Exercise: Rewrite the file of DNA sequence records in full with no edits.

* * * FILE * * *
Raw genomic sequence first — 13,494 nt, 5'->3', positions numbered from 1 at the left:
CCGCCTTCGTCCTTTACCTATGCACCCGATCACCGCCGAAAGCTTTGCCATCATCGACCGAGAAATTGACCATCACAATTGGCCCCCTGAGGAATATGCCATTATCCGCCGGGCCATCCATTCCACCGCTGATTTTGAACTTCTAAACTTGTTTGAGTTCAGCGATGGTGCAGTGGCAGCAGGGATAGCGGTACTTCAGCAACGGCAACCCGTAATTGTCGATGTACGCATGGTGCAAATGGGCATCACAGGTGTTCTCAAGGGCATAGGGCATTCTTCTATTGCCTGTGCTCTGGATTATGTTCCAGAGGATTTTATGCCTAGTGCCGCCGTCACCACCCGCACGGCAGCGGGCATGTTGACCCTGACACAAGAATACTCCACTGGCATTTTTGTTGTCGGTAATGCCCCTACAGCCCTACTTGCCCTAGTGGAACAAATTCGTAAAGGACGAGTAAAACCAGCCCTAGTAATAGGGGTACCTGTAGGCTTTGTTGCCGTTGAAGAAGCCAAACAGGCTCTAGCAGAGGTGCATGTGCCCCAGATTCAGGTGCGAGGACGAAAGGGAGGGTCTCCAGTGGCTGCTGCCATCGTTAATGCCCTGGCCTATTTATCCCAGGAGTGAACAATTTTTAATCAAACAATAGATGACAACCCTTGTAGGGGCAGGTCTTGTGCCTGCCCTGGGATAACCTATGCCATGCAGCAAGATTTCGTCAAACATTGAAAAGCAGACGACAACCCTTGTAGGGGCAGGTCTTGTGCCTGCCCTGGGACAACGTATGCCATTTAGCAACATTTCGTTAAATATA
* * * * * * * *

Raw genomic sequence first — 13,494 nt, 5'->3', positions numbered from 1 at the left:
CCGCCTTCGTCCTTTACCTATGCACCCGATCACCGCCGAAAGCTTTGCCATCATCGACCGAGAAATTGACCATCACAATTGGCCCCCTGAGGAATATGCCATTATCCGCCGGGCCATCCATTCCACCGCTGATTTTGAACTTCTAAACTTGTTTGAGTTCAGCGATGGTGCAGTGGCAGCAGGGATAGCGGTACTTCAGCAACGGCAACCCGTAATTGTCGATGTACGCATGGTGCAAATGGGCATCACAGGTGTTCTCAAGGGCATAGGGCATTCTTCTATTGCCTGTGCTCTGGATTATGTTCCAGAGGATTTTATGCCTAGTGCCGCCGTCACCACCCGCACGGCAGCGGGCATGTTGACCCTGACACAAGAATACTCCACTGGCATTTTTGTTGTCGGTAATGCCCCTACAGCCCTACTTGCCCTAGTGGAACAAATTCGTAAAGGACGAGTAAAACCAGCCCTAGTAATAGGGGTACCTGTAGGCTTTGTTGCCGTTGAAGAAGCCAAACAGGCTCTAGCAGAGGTGCATGTGCCCCAGATTCAGGTGCGAGGACGAAAGGGAGGGTCTCCAGTGGCTGCTGCCATCGTTAATGCCCTGGCCTATTTATCCCAGGAGTGAACAATTTTTAATCAAACAATAGATGACAACCCTTGTAGGGGCAGGTCTTGTGCCTGCCCTGGGATAACCTATGCCATGCAGCAAGATTTCGTCAAACATTGAAAAGCAGACGACAACCCTTGTAGGGGCAGGTCTTGTGCCTGCCCTGGGACAACGTATGCCATTTAGCAACATTTCGTTAAATATA